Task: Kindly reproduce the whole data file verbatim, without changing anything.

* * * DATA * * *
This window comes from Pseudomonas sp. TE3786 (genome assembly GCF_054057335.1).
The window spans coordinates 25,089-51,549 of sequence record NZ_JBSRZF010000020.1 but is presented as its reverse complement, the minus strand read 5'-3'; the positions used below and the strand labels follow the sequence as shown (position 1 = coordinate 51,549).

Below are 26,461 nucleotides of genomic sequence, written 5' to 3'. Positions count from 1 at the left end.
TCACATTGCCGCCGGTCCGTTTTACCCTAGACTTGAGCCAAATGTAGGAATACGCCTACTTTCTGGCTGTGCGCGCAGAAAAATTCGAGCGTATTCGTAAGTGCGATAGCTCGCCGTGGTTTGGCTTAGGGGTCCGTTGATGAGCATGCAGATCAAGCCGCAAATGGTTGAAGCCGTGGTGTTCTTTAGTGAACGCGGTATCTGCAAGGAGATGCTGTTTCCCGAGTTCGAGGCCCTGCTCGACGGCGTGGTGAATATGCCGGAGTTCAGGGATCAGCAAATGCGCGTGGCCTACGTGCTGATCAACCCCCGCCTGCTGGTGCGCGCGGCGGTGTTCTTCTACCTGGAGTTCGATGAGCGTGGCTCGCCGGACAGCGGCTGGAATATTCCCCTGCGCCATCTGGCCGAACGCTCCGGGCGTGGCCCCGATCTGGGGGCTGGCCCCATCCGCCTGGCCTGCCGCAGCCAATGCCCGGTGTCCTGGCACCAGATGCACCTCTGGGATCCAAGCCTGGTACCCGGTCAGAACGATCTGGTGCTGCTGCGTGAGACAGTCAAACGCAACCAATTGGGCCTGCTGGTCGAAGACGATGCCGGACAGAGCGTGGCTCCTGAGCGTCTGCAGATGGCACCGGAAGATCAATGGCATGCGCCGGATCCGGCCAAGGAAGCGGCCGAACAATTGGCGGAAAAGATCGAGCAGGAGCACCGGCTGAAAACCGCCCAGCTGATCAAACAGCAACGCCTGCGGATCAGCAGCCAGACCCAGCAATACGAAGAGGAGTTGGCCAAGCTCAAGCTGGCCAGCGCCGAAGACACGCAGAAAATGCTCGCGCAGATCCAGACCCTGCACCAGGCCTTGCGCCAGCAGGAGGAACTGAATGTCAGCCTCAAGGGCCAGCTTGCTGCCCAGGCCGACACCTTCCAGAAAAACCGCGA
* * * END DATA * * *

This window comes from Pseudomonas sp. TE3786 (genome assembly GCF_054057335.1).
The window spans coordinates 25,089-51,549 of sequence record NZ_JBSRZF010000020.1 but is presented as its reverse complement, the minus strand read 5'-3'; the positions used below and the strand labels follow the sequence as shown (position 1 = coordinate 51,549).

Below are 26,461 nucleotides of genomic sequence, written 5' to 3'. Positions count from 1 at the left end.
TCACATTGCCGCCGGTCCGTTTTACCCTAGACTTGAGCCAAATGTAGGAATACGCCTACTTTCTGGCTGTGCGCGCAGAAAAATTCGAGCGTATTCGTAAGTGCGATAGCTCGCCGTGGTTTGGCTTAGGGGTCCGTTGATGAGCATGCAGATCAAGCCGCAAATGGTTGAAGCCGTGGTGTTCTTTAGTGAACGCGGTATCTGCAAGGAGATGCTGTTTCCCGAGTTCGAGGCCCTGCTCGACGGCGTGGTGAATATGCCGGAGTTCAGGGATCAGCAAATGCGCGTGGCCTACGTGCTGATCAACCCCCGCCTGCTGGTGCGCGCGGCGGTGTTCTTCTACCTGGAGTTCGATGAGCGTGGCTCGCCGGACAGCGGCTGGAATATTCCCCTGCGCCATCTGGCCGAACGCTCCGGGCGTGGCCCCGATCTGGGGGCTGGCCCCATCCGCCTGGCCTGCCGCAGCCAATGCCCGGTGTCCTGGCACCAGATGCACCTCTGGGATCCAAGCCTGGTACCCGGTCAGAACGATCTGGTGCTGCTGCGTGAGACAGTCAAACGCAACCAATTGGGCCTGCTGGTCGAAGACGATGCCGGACAGAGCGTGGCTCCTGAGCGTCTGCAGATGGCACCGGAAGATCAATGGCATGCGCCGGATCCGGCCAAGGAAGCGGCCGAACAATTGGCGGAAAAGATCGAGCAGGAGCACCGGCTGAAAACCGCCCAGCTGATCAAACAGCAACGCCTGCGGATCAGCAGCCAGACCCAGCAATACGAAGAGGAGTTGGCCAAGCTCAAGCTGGCCAGCGCCGAAGACACGCAGAAAATGCTCGCGCAGATCCAGACCCTGCACCAGGCCTTGCGCCAGCAGGAGGAACTGAATGTCAGCCTCAAGGGCCAGCTTGCTGCCCAGGCCGACACCTTCCAGAAAAACCGCGA